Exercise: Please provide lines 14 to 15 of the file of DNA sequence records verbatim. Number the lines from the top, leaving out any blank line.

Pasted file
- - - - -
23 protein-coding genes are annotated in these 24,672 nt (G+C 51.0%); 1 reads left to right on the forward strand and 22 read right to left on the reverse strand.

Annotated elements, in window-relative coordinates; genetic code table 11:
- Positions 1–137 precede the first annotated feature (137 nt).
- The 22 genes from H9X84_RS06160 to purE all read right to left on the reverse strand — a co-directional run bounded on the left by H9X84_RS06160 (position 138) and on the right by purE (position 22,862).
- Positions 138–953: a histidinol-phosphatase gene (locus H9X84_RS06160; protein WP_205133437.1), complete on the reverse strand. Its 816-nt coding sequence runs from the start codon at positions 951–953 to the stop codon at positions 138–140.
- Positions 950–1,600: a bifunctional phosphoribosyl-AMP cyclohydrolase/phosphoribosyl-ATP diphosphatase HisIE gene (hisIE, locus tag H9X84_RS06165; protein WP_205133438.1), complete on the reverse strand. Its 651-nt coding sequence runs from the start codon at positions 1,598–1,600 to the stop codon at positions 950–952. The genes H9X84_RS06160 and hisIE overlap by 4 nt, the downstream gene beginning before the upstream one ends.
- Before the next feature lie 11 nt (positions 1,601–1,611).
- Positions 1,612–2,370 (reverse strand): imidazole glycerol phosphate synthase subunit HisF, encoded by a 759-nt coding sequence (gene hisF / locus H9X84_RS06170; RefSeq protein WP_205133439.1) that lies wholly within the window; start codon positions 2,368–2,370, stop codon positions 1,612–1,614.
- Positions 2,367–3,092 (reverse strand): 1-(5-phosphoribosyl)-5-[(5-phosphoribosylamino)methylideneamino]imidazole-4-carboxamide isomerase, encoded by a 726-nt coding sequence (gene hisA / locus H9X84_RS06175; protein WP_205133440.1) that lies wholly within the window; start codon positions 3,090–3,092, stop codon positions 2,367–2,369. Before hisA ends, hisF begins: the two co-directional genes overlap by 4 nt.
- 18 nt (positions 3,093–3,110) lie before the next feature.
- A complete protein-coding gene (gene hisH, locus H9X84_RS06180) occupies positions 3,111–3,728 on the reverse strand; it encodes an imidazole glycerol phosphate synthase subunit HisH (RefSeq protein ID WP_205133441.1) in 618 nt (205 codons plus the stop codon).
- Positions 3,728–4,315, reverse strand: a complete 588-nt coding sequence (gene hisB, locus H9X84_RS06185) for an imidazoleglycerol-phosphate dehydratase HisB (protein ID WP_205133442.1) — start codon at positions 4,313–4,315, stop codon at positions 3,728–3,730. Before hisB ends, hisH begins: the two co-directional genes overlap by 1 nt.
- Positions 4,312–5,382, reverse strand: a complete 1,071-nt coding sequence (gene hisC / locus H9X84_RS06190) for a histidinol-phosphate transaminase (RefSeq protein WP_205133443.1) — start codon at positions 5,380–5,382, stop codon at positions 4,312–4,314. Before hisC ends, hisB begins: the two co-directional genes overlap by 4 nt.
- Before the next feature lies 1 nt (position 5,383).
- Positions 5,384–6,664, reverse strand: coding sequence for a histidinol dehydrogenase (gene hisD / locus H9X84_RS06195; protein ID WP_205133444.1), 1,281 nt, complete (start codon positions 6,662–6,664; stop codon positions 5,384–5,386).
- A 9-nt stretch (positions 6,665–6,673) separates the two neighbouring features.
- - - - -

- Before the next feature lies 1 nt (position 5,383).
- Positions 5,384–6,664, reverse strand: coding sequence for a histidinol dehydrogenase (gene hisD / locus H9X84_RS06195; protein ID WP_205133444.1), 1,281 nt, complete (start codon positions 6,662–6,664; stop codon positions 5,384–5,386).